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Main Curriculum Tie:
Background For Teachers:
This lesson plan uses a pendulum, as when a pendulum is set in motion it remains in motion, thus allowing time to perform experiments on an object in motion. Many universities exhibit large pendulums that actually show the rotation of the earth, hence they are important instruments having to do with force and motion.
This activity requires students to practice a basic scientific process. A
question is given to them and they make predictions before setting up an
experiment to prove or disprove their prediction. Students record their
results and analyze their findings.
Intended Learning Outcomes:
Students observe forces in nature.
Compare the effects of a
strong wind and a light breeze on a shrub or tree. Observe cars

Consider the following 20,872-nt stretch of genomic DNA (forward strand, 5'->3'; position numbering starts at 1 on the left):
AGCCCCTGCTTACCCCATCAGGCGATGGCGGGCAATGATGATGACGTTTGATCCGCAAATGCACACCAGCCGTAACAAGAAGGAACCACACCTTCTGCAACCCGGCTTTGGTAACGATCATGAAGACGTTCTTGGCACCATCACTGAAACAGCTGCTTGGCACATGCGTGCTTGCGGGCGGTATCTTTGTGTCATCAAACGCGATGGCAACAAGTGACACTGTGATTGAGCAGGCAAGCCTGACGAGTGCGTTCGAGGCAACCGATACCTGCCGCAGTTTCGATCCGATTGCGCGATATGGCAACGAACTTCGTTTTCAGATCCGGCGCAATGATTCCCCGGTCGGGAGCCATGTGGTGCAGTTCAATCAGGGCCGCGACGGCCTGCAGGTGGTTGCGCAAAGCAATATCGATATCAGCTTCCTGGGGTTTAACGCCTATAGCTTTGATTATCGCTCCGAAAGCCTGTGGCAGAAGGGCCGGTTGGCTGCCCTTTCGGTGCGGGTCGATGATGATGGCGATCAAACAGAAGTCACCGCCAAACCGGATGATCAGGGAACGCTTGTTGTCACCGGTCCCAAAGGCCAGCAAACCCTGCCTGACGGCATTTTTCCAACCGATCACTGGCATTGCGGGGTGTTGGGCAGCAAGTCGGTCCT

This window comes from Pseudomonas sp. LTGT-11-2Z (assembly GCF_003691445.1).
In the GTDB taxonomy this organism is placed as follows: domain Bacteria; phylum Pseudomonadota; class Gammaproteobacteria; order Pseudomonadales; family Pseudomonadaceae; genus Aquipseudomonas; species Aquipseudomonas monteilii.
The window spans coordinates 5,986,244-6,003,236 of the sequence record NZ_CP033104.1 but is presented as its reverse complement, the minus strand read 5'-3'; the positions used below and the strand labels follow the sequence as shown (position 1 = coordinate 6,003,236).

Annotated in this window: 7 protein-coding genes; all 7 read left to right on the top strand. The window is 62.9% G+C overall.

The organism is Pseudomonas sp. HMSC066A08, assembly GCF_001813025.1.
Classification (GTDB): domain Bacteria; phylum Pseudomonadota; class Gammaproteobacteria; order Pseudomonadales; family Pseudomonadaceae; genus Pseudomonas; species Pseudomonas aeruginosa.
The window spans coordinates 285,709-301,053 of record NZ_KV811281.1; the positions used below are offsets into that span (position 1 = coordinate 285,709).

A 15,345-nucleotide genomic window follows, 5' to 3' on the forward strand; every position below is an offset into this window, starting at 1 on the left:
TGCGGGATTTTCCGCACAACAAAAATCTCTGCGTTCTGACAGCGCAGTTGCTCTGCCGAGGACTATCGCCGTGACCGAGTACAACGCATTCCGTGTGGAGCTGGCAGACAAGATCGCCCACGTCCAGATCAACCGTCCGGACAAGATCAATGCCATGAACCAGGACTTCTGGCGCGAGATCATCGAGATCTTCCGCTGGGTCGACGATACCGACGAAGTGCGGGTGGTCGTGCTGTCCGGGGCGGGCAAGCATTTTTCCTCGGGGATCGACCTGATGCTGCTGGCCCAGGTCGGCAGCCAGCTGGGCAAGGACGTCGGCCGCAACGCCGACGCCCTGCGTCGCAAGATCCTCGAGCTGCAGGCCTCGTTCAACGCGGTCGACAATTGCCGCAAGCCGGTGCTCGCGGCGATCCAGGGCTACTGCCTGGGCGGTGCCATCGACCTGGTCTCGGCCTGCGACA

going by their house. If they live near an intersection, watch and
compare the force necessary for the car to slow down to turn. Do
cars traveling at higher speeds have to brake sooner and harder
than cars traveling slower? What else did they discover that
changed its motion as a result of being acted on by a force?
Report findings to the class.
King, Kenneth. (2005). Making Sense of Motion. Science Scope. p. 22-26.
“Making Sense of Motion” begins with a general statement that interest in motion comes at an early age as exhibited by a very young child playing with a car and making the vrooomm sounds that suggest speed. All students need to develop an understanding of motion and force. Activities including hands-on investigation involve use of higher order thinking skills.
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